Cast & Crew
Allyn B. Carrick
Professor Walter B. Pitkin
This documentary examines the role of munitions manufacturers in the instigation and continuation of global war. Prefaced with remarks made by President Franklin D. Roosevelt about curbing the arms race, the film describes the history and inner workings of many munitions factories, including the Krupp factory in Germany; Vickers-Armstrong in England; Snyder-Creusot in France; Skoda in Czechoslovakia; Mitsui in Japan; and Colt, Du Pont and Remington in the United States. Several prominent European arms makers and dealers, including the De Wendel company and the mysterious Sir Basil Zaharoff, are also exposed. As newsreel shots of warfare, from Europe to China, and deserted battlefields are shown, the film addresses the facts concerning questionable deals and episodes within the world of international arms transactions. The Hitler-Thyssen deal, in which Fritz Thyssen, an iron and steel manufacturing magnate, financed Hitler's rise to power on the hope that he would start a profitable war, is discussed. Also examined is the Briey-Dombasle arms deal, in which French and German munitions manufacturers during World War I agreed not to bomb certain cities where their factories were located and also engineered a plan whereby French arms makers could sell their weapons to Germany through neutral Switzerland and thereby prolong the war. The film analyzes the various subsidiaries--mining, steel mills and railways--and interlocking directorates of the arms makers, and reveals their penchant for inciting war scares to promote sales. In conclusion, the filmmakers offer a grim prediction about the future of air, gas and germ warfare.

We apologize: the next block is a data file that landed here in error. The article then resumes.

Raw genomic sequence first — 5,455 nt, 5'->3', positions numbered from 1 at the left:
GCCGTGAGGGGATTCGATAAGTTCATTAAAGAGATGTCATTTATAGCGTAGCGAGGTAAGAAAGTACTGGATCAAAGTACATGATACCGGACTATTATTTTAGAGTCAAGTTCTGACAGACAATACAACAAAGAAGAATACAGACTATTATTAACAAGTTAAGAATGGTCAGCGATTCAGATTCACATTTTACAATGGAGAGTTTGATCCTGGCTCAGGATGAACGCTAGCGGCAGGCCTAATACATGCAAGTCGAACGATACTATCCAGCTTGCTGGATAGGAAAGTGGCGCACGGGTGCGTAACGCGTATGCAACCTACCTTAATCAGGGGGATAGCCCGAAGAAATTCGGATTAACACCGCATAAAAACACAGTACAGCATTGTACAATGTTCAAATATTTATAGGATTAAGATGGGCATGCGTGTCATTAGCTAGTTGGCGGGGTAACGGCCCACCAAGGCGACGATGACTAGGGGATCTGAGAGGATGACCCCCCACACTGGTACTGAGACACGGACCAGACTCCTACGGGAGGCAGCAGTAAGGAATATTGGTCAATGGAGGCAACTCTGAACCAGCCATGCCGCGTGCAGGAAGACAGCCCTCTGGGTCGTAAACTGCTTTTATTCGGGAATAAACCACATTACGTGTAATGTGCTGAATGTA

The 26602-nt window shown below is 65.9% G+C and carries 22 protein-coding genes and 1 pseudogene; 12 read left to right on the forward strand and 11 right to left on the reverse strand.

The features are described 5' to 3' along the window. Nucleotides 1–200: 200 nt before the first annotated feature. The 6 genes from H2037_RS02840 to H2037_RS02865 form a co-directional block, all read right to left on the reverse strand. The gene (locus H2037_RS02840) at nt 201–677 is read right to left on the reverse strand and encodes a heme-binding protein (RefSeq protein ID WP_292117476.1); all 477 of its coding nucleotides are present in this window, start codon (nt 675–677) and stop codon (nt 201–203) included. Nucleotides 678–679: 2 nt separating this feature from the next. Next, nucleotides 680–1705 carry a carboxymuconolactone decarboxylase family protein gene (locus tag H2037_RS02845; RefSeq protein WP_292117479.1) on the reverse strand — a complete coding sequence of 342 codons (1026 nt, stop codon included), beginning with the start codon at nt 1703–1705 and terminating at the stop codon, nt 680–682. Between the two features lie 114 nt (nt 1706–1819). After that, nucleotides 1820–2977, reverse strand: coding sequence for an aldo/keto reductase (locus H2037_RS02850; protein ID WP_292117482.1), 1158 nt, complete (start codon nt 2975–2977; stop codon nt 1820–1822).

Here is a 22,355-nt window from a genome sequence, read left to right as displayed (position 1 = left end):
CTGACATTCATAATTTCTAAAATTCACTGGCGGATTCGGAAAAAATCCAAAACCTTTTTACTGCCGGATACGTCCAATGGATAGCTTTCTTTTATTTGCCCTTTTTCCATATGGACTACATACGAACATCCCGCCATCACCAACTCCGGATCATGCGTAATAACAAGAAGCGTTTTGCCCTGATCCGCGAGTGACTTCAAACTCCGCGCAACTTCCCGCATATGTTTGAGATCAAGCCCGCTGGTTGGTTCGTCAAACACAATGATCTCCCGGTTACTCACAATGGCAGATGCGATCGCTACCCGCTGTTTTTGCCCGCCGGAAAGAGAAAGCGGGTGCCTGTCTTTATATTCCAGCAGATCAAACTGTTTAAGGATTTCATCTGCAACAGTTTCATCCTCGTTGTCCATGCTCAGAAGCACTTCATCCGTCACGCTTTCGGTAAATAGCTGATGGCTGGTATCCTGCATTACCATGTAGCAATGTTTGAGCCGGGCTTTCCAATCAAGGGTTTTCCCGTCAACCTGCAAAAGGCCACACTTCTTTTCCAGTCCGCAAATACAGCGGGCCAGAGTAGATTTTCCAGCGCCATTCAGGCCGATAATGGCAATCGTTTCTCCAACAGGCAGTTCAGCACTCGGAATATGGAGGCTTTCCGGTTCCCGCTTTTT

Film Daily lists Monroe Shaff as the film's director, not producer. Burnet Hershey's credit varied from review to review, one listing him only as "author," another only as "dialoguer," another only as the story writer, and still another as both story writer and adaptor. According to Hollywood Reporter, the film passed the New York censors after footage exposing the Japanese armament policy was eliminated. Several reviewers noted that the film's release coincided with the resumption of hearings of the U.S. Senate's Munitions Investigating Committee, which was headed by Senator Gerald P. Nye. Nye, alarmed by revelations about the questionable practices of the world's munitions manufacturers during the post-World War I period, particularly in regard to Germany, Latin America and Japan, instigated congressional hearings in February 1934. Sir Basil Zaharoff testified before Nye's committee, as did Pierre Du Pont. Variety stated that "while foreign ammunition kings" were both "pictured and mentioned," none of the American arms makers were named, "although the picture goes into the Colt, Du Pont, Remington plants." According to Variety, the film was shown in December 1936 following Zaharoff's death. Hollywood Reporter notes that to capitalize on Zaharoff's death, producer Monroe Shaff planned to write and shoot three reels of new footage featuring the munitions manufacturer, combine it with footage from Dealers in Death and release it as Mystery Man of Europe. The revised script was to be co-written by Joseph Hoffman and was to be shot at Talisman Studios. Preferred Pictures was then supposed to "roadshow" the film. No indication that this revised version was ever produced has been found, however.